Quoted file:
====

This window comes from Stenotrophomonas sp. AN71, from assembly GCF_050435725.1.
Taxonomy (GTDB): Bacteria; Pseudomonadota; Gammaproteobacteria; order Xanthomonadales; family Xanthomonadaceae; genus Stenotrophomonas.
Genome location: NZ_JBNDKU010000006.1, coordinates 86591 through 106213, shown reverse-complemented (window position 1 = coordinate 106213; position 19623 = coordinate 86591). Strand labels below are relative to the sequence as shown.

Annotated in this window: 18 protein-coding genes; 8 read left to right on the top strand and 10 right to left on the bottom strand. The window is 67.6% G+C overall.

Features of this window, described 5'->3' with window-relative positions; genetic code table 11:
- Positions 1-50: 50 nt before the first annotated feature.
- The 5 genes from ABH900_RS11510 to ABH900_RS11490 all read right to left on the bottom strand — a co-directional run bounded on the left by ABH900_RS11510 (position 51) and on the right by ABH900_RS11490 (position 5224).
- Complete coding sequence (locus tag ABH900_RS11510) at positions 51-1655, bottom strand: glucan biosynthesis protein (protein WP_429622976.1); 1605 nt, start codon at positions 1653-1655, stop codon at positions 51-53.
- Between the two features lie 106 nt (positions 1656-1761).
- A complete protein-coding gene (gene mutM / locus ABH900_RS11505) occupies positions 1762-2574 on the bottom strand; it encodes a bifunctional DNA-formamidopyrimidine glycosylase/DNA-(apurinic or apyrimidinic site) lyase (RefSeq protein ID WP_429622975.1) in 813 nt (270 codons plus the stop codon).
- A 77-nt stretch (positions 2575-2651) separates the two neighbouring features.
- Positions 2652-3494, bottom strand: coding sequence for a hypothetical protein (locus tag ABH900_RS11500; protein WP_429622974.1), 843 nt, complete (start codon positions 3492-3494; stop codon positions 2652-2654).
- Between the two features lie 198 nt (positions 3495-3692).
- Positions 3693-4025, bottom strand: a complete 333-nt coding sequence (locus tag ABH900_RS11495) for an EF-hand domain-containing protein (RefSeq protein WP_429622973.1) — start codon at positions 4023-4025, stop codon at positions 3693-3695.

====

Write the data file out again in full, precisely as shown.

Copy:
This window comes from Stenotrophomonas sp. AN71, from assembly GCF_050435725.1.
Taxonomy (GTDB): Bacteria; Pseudomonadota; Gammaproteobacteria; order Xanthomonadales; family Xanthomonadaceae; genus Stenotrophomonas.
Genome location: NZ_JBNDKU010000006.1, coordinates 86591 through 106213, shown reverse-complemented (window position 1 = coordinate 106213; position 19623 = coordinate 86591). Strand labels below are relative to the sequence as shown.

Annotated in this window: 18 protein-coding genes; 8 read left to right on the top strand and 10 right to left on the bottom strand. The window is 67.6% G+C overall.

Features of this window, described 5'->3' with window-relative positions; genetic code table 11:
- Positions 1-50: 50 nt before the first annotated feature.
- The 5 genes from ABH900_RS11510 to ABH900_RS11490 all read right to left on the bottom strand — a co-directional run bounded on the left by ABH900_RS11510 (position 51) and on the right by ABH900_RS11490 (position 5224).
- Complete coding sequence (locus tag ABH900_RS11510) at positions 51-1655, bottom strand: glucan biosynthesis protein (protein WP_429622976.1); 1605 nt, start codon at positions 1653-1655, stop codon at positions 51-53.
- Between the two features lie 106 nt (positions 1656-1761).
- A complete protein-coding gene (gene mutM / locus ABH900_RS11505) occupies positions 1762-2574 on the bottom strand; it encodes a bifunctional DNA-formamidopyrimidine glycosylase/DNA-(apurinic or apyrimidinic site) lyase (RefSeq protein ID WP_429622975.1) in 813 nt (270 codons plus the stop codon).
- A 77-nt stretch (positions 2575-2651) separates the two neighbouring features.
- Positions 2652-3494, bottom strand: coding sequence for a hypothetical protein (locus tag ABH900_RS11500; protein WP_429622974.1), 843 nt, complete (start codon positions 3492-3494; stop codon positions 2652-2654).
- Between the two features lie 198 nt (positions 3495-3692).
- Positions 3693-4025, bottom strand: a complete 333-nt coding sequence (locus tag ABH900_RS11495) for an EF-hand domain-containing protein (RefSeq protein WP_429622973.1) — start codon at positions 4023-4025, stop codon at positions 3693-3695.